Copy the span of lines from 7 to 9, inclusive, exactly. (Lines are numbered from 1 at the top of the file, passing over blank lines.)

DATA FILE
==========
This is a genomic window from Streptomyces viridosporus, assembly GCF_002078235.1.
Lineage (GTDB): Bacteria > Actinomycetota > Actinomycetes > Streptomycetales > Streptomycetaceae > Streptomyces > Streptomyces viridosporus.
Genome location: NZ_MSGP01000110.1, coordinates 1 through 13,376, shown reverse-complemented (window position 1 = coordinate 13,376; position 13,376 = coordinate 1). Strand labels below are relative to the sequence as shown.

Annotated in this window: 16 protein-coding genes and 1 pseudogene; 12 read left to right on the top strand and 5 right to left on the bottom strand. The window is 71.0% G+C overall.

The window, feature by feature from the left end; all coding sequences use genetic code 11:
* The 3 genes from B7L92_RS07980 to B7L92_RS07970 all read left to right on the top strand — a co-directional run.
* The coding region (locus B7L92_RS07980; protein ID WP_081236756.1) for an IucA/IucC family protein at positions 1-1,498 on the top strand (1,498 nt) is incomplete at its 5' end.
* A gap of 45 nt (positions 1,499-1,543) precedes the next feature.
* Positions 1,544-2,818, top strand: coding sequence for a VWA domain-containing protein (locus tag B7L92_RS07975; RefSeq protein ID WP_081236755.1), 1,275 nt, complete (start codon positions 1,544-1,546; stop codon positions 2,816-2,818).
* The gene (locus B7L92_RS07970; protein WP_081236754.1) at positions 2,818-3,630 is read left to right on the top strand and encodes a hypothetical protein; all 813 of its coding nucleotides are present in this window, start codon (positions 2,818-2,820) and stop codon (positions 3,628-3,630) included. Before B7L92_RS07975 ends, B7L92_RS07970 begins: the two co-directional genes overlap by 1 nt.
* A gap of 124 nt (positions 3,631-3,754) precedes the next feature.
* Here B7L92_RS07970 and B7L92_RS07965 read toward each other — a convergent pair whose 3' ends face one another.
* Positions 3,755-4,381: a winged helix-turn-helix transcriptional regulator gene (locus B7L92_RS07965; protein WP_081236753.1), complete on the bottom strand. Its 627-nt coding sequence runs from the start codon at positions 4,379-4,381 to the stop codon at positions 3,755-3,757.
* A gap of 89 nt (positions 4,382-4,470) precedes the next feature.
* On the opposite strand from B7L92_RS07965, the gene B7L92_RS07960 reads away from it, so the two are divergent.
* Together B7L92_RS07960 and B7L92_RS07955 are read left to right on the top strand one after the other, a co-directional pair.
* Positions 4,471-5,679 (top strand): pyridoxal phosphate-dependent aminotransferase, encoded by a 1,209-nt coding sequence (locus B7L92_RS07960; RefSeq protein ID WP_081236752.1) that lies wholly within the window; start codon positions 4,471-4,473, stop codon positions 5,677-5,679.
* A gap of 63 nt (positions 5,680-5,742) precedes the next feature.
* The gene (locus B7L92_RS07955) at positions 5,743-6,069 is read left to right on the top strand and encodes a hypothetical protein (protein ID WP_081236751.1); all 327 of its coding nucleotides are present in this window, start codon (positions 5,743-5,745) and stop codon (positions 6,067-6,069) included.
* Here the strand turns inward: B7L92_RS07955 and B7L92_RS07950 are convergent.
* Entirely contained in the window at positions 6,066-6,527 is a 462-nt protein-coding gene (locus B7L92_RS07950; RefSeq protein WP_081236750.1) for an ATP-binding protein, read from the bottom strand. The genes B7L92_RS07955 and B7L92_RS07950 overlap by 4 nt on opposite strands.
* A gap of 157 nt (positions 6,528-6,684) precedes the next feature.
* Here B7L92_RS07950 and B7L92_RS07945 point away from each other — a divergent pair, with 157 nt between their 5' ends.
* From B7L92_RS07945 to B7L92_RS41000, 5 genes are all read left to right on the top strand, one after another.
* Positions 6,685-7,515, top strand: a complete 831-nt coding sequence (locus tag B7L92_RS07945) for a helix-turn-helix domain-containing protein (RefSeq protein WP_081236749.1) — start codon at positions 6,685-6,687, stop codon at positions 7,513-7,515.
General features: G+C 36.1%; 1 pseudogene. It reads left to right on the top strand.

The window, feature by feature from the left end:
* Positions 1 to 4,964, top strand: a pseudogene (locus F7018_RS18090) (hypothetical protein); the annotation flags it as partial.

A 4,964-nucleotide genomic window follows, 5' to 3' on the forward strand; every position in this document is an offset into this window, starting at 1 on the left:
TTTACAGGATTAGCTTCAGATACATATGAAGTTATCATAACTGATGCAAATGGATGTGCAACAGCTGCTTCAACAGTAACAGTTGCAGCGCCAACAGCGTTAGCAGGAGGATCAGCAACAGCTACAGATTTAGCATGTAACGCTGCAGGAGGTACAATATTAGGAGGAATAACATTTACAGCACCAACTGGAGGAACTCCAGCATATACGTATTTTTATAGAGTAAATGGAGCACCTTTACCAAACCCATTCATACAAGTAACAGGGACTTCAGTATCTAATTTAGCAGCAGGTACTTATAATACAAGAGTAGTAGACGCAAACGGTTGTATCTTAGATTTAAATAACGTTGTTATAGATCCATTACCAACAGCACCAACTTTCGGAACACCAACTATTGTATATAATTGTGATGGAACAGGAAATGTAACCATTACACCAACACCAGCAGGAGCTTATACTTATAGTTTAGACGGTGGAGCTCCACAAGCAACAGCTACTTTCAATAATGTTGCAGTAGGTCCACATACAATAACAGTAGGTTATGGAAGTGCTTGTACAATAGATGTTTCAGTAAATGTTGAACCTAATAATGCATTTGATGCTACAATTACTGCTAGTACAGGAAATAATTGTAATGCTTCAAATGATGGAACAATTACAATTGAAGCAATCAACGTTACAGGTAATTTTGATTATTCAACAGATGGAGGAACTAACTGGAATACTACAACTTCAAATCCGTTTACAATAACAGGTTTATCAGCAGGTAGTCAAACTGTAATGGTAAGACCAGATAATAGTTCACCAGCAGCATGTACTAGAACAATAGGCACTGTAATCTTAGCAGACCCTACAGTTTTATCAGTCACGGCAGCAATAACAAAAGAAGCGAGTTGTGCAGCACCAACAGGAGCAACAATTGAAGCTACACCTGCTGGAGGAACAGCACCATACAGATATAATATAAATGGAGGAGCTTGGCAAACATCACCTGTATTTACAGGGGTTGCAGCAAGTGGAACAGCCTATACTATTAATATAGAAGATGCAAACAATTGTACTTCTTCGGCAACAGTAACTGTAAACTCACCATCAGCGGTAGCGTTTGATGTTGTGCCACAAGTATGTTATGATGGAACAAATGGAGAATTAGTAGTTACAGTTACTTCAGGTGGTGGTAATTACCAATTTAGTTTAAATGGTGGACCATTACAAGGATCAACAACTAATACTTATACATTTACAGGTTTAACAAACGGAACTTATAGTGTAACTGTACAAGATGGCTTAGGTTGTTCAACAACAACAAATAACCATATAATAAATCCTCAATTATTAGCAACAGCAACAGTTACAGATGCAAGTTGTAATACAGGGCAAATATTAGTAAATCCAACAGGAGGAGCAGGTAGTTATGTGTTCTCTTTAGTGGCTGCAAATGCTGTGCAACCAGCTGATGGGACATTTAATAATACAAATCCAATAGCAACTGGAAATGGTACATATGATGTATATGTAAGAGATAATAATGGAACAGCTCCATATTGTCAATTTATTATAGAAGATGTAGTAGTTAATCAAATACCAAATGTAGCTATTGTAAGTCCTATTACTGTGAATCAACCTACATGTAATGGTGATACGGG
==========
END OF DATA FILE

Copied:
* The coding region (locus B7L92_RS07980; protein ID WP_081236756.1) for an IucA/IucC family protein at positions 1-1,498 on the top strand (1,498 nt) is incomplete at its 5' end.
* A gap of 45 nt (positions 1,499-1,543) precedes the next feature.
* Positions 1,544-2,818, top strand: coding sequence for a VWA domain-containing protein (locus tag B7L92_RS07975; RefSeq protein ID WP_081236755.1), 1,275 nt, complete (start codon positions 1,544-1,546; stop codon positions 2,816-2,818).